With the constant stimulation from the outside world, we become our worst enemies. We feel guilty if we take a day to just relax because all of the celebrities and “successful” people supposedly never stop “hustling.” But do not forget, social media shows us only the best of people, rarely the worst.

Don’t compare yourself to others’ standards. Compare yourself to the holistic standards of your mind and body combined. Productivity should not come at the price of your health, family, friends, and ultimately, yourself. 

Be present. Be mindful. And be “productive,” in your own way. 

Sources:

Valentine’s Day and Chocolate = Child Labor?

This post was published on https://satyarthi-us.org/valentines-day-and-chocolate-child-labor/. As an intern for the 100 Million and Kailash Satyarthi Children’s Foundation, I got to research and write this little piece for their website!

Every year as part of a Valentine’s Day fundraiser, chocolate bars were distributed. I have always cherished the memory of my friends and I nibbling on the delicious chocolate bars. It wasn’t until recently that those Valentine’s Day memories were tarnished after I discovered that as we ate the sweet bites of chocolate at school, millions of children were missing out on their education, laboring in harsh conditions to provide our chocolate. It was astonishing to read that it wasn’t just my high school that bought a ton of chocolate during this week. Americans from all over the country buy nearly 58 million pounds of chocolate during the week of Valentine’s Day.

Chocolate is made from cocoa beans, and it is in the growing and harvesting of these beans that child labor is taking place. Nearly 70% of cocoa beans come from West Africa including Ghana, Ivory Coast, Nigeria, and Cameroon. Many children in these countries are born into cocoa farming families. As a result, starting from a young age, they are thrown into the vicious cycle of sacrificing their childhood and education to produce the chocolate that is exported to other countries, including the US. Those who aren’t born into cocoa families are not spared; some children become victims of child trafficking as they are kidnapped and taken to cocoa farms.

The chocolate industry is one the largest industries in the world, expected to reach $139.94 billion by 2024. With increases in cocoa production out of West Africa, the use of child labor grows with it.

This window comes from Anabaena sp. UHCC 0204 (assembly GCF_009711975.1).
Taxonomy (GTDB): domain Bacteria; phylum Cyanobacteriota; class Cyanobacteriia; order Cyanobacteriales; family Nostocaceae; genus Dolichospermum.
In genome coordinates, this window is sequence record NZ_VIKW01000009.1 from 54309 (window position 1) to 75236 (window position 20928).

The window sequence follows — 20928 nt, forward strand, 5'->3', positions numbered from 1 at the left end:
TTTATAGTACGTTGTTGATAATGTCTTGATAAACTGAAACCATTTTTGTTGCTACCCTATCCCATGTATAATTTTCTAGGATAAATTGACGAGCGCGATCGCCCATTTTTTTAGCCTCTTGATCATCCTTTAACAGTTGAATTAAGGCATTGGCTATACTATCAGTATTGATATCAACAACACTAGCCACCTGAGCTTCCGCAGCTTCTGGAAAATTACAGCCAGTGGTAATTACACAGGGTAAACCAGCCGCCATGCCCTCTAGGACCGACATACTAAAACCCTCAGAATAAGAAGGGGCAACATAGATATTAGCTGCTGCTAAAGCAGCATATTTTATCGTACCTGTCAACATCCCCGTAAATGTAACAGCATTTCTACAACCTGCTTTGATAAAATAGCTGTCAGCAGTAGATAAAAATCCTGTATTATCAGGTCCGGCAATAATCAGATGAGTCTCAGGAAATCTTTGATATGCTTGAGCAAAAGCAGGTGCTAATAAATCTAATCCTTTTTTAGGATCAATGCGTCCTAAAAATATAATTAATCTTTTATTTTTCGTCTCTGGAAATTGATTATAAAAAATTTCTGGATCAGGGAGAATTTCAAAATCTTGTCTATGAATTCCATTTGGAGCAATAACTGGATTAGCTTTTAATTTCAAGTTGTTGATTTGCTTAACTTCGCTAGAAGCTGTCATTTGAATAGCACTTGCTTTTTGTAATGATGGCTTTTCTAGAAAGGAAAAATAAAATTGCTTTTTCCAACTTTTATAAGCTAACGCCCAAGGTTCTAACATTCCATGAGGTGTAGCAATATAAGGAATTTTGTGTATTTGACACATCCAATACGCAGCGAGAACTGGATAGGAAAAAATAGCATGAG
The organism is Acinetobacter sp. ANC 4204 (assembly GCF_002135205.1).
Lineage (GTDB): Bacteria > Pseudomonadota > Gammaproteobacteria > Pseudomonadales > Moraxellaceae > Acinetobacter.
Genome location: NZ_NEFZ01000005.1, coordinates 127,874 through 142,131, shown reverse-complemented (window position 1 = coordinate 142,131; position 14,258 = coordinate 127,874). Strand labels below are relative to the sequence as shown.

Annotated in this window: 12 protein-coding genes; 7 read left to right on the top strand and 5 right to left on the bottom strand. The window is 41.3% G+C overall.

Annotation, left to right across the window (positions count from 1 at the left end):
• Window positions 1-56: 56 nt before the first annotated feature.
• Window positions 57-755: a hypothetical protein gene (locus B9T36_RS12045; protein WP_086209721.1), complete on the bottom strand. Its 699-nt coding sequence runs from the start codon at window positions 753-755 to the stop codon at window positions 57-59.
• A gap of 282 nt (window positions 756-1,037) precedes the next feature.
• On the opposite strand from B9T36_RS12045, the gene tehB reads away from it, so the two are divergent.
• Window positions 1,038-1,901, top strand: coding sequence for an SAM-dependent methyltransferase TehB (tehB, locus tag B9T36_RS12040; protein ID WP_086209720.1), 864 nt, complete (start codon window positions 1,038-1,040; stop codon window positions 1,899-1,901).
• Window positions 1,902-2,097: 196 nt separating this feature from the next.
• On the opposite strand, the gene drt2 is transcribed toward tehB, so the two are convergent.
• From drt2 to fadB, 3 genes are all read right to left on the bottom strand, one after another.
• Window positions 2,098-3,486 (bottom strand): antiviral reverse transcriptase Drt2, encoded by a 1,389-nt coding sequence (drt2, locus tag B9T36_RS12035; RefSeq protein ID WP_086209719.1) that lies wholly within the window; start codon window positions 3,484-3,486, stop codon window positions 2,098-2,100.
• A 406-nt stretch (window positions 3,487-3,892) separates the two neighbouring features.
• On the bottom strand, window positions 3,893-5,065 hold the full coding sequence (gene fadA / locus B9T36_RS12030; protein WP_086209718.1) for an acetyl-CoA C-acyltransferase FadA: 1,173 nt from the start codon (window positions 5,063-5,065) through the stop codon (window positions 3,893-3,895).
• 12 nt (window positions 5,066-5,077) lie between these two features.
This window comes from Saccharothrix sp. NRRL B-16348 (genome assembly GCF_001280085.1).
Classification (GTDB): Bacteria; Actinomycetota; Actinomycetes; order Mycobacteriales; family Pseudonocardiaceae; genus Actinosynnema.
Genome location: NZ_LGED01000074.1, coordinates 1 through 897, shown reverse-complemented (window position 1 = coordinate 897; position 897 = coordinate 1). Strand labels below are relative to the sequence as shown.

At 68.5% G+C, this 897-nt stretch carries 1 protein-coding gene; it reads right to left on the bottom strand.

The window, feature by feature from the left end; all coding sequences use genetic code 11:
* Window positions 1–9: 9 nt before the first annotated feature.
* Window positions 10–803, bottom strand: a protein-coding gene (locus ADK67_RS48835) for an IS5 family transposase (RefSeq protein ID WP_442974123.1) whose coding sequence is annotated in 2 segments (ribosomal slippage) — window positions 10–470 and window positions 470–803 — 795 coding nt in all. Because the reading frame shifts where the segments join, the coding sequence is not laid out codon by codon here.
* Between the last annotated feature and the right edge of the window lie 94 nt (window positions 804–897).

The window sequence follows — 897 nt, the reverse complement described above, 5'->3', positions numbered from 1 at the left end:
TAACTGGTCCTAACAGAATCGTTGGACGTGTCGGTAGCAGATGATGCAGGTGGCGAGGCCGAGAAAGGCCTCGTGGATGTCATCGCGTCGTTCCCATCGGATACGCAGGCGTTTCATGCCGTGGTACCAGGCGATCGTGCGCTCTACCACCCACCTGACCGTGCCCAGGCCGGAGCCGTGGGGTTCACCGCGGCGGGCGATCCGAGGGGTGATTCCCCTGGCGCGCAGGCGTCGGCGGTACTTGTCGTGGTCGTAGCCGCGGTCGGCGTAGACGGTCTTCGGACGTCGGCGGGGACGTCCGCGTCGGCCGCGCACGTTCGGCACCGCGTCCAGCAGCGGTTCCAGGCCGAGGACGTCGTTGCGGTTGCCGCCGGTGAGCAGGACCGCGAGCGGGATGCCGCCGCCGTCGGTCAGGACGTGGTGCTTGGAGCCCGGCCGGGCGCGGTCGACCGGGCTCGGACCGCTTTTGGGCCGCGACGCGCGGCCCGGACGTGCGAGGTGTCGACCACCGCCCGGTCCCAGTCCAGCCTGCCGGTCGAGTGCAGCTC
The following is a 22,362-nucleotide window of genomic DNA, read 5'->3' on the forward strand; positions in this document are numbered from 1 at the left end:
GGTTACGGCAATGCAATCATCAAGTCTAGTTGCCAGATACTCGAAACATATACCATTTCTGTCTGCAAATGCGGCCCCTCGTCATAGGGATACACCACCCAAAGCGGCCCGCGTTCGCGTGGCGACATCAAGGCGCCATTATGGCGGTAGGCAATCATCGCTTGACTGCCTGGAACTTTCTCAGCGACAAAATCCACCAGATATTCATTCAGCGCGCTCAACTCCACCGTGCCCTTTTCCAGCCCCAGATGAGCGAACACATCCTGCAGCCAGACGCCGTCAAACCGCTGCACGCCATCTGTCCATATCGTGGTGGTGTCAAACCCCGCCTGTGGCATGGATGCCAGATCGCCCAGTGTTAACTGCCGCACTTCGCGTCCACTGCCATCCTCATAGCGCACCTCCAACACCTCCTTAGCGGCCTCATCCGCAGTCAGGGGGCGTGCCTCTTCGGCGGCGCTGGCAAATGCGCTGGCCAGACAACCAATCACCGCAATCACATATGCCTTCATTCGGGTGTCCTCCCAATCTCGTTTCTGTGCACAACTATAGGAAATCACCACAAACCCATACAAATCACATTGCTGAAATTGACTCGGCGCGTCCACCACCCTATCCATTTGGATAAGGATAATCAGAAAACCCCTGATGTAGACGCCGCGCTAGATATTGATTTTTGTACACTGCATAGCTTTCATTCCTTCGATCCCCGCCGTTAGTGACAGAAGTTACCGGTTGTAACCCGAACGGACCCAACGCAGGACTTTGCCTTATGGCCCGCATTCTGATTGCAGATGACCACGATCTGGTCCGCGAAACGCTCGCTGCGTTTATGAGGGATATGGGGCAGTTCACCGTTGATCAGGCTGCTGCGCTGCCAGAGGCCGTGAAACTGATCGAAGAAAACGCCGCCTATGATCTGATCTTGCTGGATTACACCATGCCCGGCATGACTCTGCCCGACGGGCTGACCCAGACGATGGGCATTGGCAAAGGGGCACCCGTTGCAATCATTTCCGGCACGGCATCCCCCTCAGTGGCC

WHY IS THIS IMPORTANT?

International Conventions, ratified by most countries, prohibits child labor and ensures the rights of children. The Convention on the Rights of the Child says that all countries must ensure that children are protected, given access to education and healthcare, given room to grow, and are informed and participate in achieving their own rights. International Labor Organization’s Convention 182, bans the worst forms of child labor. Child labor prevents children from gaining the education that they deserve as they spend more time working than being in school. Forcing children to perform labor instead of gaining knowledge is innately cruel and sacrifices their future.

In addition to not gaining an education, children on cocoa farms are forced to be in perilous situations. For example, many children “use chainsaws to clear the forests….[and others] climb the cocoa trees to cut bean pods using a machete.” Additionally, after using those tools, they are even forced to carry the cumbersome sacks of bean pods, weighing nearly 100 pounds, on their backs across the forests, risking permanent damage. Along with physical injuries, children involved in cocoa production are susceptible to pesticide poisoning. Supposedly, children learn how to “mix, load, and apply pesticides as young as age 12.” Constant exposure to these perilous pesticides can lead to respiratory paralysis and even death. Protective clothing is required when people come in contact with pesticides, however, children are almost never taught or given personal protective equipment to prevent harm.

It is evident that children working in cocoa production are subject to physical harm, if not death, but they are also more prone to mental illnesses. Children who began to work at the ages of 10-14 showed a higher risk of developing depression as compared to the children who started working at the ages of 15-17. This shows that the younger a child starts working, the greater their risk of developing mental health conditions in adulthood.

WHAT CAN WE DO?

One way to help eradicate child labor in cocoa production is to pressure our governments to intervene to protect children from working on cocoa farms. In the US, Section 307 of the Tariff Act of 1930 prohibits the importation of goods into the country produced using forced or indentured labor, including forced child labor. After allegations of possible child labor on the Ivory Coast cocoa farms in 2019, the US government is working with cocoa producing countries and companies to determine their course of action in addressing child labor in our chocolate.

Apart from working with governmental authorities, we have the power to directly pressurize the chocolate companies. Take action with Green America and call on the world’s ten biggest chocolate companies to put an end to child labor in cocoa and deforestation! When doing your own shopping, check your products against Green Americas chocolate scorecard or Slave Free Chocolates list.  When we come together, our voices are amplified and we reach one step closer to protect every child from the dangers of working on cocoa farms.

For more information, read Assessing Progress in Reducing Child Labor in Cocoa Growing Areas of Côte d’Ivoire and Ghana by NORC at the University of Chicago.

Esha Kode is an 18 year old premed student at The College of New Jersey, studying psychology and hopes to become a pediatric surgeon. She is a pageant title-holder, TEDx organizer, and the cofounder of a 501(c)3 nonprofit organization. Esha is a 100 Million activist and she is excited to work with a team whose primary goal is to eradicate child poverty!